I haven’t gone to a lot of movies this summer, just three. A movie has to look pretty spectacular for me to leave the comfort of my couch, put on non-stretchy clothes, drive to a theater and plop down a small fortune for the privilege of sitting next to some kid playing with his phone and chewing on rocks while I’m trying to watch the G-damn show. But I was very excited for Jersey Boys.

UGGGGHHH. Whose stupid idea was it to let Clint Eastwood direct this movie? Seriously, what??

Take the most fun, energetic show Broadway has put out in the last 20 years and hand it over to the guy whose idea of a good time is Hilary Swank breaking her neck on a stool, and guess what you get?

A BIG FAT EFFING DRAG IS WHAT YOU GET. I wonder how that meeting went down?

Cue swirling, Wizard-of-Oz-esque visual effects to connote a fantasy sequence is about to take place:

Studio exec, to Clint Eastwood: “This group wrote and recorded some of the catchiest tunes in American pop music history.  We’ve cast John Lloyd Young as Frankie Valli—that’s right, the same guy who led this show all the way to multiple Tony awards on Broadway in 2006, including Best Actor and Best Musical. That show has so many heart-stopping, chill-inducing moments, everyone who has ever seen it leaves the theater with scrambled eggs for brains, ear-to-ear smiles and freshly purchased soundtracks tucked in their pockets, which they listen to for the next two years until it wears out and then they buy another one. What’s your vision for the movie?”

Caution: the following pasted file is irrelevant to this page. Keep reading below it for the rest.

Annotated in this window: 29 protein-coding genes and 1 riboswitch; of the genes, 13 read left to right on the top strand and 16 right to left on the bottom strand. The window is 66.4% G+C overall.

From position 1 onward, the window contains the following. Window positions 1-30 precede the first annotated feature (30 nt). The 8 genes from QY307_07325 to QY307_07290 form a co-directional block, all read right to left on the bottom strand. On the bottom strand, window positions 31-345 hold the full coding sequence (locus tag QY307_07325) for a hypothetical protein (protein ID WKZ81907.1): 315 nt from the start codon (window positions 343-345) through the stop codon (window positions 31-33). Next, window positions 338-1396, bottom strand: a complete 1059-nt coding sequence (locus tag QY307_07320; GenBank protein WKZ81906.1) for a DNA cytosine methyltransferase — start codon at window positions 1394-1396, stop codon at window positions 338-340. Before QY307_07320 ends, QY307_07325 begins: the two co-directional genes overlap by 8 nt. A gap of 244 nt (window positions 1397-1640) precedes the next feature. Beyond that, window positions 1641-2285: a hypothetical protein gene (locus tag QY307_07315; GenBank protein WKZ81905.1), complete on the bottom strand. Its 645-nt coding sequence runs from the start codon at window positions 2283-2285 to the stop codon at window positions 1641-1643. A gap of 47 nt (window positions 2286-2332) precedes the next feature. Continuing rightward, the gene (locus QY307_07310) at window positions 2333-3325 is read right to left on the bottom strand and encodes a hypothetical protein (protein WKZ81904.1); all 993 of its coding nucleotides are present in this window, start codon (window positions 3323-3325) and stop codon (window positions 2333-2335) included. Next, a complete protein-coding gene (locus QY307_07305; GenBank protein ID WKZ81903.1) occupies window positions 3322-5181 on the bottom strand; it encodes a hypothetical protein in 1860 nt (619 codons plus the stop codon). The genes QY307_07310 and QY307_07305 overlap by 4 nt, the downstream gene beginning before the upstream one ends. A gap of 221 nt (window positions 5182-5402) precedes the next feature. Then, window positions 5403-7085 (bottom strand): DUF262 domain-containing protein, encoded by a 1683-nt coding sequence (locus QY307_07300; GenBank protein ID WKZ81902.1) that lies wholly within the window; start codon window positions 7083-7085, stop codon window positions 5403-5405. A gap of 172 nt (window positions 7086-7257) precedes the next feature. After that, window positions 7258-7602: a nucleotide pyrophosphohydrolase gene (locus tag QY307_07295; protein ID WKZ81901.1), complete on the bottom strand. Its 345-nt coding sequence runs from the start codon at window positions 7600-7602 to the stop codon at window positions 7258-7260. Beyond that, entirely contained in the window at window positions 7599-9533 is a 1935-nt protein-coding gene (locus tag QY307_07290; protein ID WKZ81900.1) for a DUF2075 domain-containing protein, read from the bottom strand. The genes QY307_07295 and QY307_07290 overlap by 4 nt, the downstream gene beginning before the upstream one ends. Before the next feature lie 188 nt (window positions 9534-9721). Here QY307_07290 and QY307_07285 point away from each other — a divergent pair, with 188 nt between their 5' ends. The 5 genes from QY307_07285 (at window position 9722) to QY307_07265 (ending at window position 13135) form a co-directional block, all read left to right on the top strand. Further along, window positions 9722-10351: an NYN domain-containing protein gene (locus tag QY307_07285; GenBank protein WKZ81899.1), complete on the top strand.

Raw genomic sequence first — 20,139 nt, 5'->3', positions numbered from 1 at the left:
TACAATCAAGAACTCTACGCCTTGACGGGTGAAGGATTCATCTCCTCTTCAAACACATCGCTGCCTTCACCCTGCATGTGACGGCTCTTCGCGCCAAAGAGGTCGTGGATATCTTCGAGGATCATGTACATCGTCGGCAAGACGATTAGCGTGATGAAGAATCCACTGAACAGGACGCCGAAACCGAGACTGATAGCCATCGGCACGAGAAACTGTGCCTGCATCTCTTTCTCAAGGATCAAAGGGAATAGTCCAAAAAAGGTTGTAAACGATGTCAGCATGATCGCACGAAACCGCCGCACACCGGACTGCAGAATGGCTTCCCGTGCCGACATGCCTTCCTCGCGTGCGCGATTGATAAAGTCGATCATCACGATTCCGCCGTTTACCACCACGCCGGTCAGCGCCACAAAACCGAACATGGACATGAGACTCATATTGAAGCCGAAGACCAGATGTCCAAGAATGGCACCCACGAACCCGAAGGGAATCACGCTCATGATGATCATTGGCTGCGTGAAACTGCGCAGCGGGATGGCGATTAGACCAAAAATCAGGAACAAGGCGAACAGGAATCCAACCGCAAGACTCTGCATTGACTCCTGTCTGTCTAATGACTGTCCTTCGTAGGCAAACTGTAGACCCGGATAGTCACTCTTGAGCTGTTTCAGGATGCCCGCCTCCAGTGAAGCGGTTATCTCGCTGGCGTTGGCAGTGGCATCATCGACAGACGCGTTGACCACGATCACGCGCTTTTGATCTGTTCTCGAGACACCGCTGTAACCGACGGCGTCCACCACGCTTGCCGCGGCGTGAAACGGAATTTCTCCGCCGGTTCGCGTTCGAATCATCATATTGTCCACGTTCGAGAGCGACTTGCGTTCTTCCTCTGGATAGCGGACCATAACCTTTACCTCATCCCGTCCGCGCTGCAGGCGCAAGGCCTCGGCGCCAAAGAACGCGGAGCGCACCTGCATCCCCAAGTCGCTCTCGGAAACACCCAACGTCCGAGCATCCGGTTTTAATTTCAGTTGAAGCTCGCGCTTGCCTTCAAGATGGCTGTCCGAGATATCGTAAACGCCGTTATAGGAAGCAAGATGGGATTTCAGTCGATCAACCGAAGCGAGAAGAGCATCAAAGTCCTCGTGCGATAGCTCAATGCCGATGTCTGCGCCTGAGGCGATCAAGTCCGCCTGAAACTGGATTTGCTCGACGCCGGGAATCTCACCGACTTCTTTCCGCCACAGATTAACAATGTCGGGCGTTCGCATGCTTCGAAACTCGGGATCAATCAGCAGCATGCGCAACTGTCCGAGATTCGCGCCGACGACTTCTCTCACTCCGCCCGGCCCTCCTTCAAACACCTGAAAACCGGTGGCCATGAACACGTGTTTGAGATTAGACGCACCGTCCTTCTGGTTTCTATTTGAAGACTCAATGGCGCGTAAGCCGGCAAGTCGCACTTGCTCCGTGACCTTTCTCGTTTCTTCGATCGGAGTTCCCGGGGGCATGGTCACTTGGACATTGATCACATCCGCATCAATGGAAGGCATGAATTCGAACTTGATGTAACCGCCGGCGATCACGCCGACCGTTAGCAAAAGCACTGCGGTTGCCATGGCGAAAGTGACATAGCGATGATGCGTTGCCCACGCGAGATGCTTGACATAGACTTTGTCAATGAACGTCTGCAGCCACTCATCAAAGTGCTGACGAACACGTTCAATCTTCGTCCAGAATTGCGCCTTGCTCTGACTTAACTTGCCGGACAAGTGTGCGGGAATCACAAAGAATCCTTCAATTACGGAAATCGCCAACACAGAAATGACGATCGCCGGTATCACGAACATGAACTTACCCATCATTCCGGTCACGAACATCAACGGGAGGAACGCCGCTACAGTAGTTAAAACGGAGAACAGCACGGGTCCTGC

Mr. Eastwood (talking to empty chair):  “OK: First, those songs, at least the few we actually let into the movie, are all going to be chopped up and relegated to background music in scene after scene of people screeching at each other. I’m not here to sell soundtracks. There’s a gritty story here, full of sad sacks, bad marriages and gambling addictions. I’m OK with the fellas we’ve cast, but instead of showcasing their amazing singing and dancing chops, I’m going to let them tell the story through talking. And screeching. No heart-stopping, chill inducing moments, either. I am OK with the abrupt use of dime-store stage makeup to convey the passage of time, however.”

Studio exec: “Genius. You’re hired. I loved you in The Ten Commandments.” He leaves room. 

Gofer who loves movies and is thrilled to have her job of fetching coffee and fellating her boss, but simply cannot sit by and watch this happen because she saw the show on stage twice and has worn through several copies of the soundtrack even though she was born in 1994: “Um…Mr. Eastwood? What about that bit where suddenly the audience is taken backstage and the lights come up and it just blows your mind? Will that be in there?”

Clint Eastwood: “No.”

Gofer: “How about that awesome part where Bob Guadio, er, ‘becomes a man’, and then breaks into crowd-pleaser December 1963?”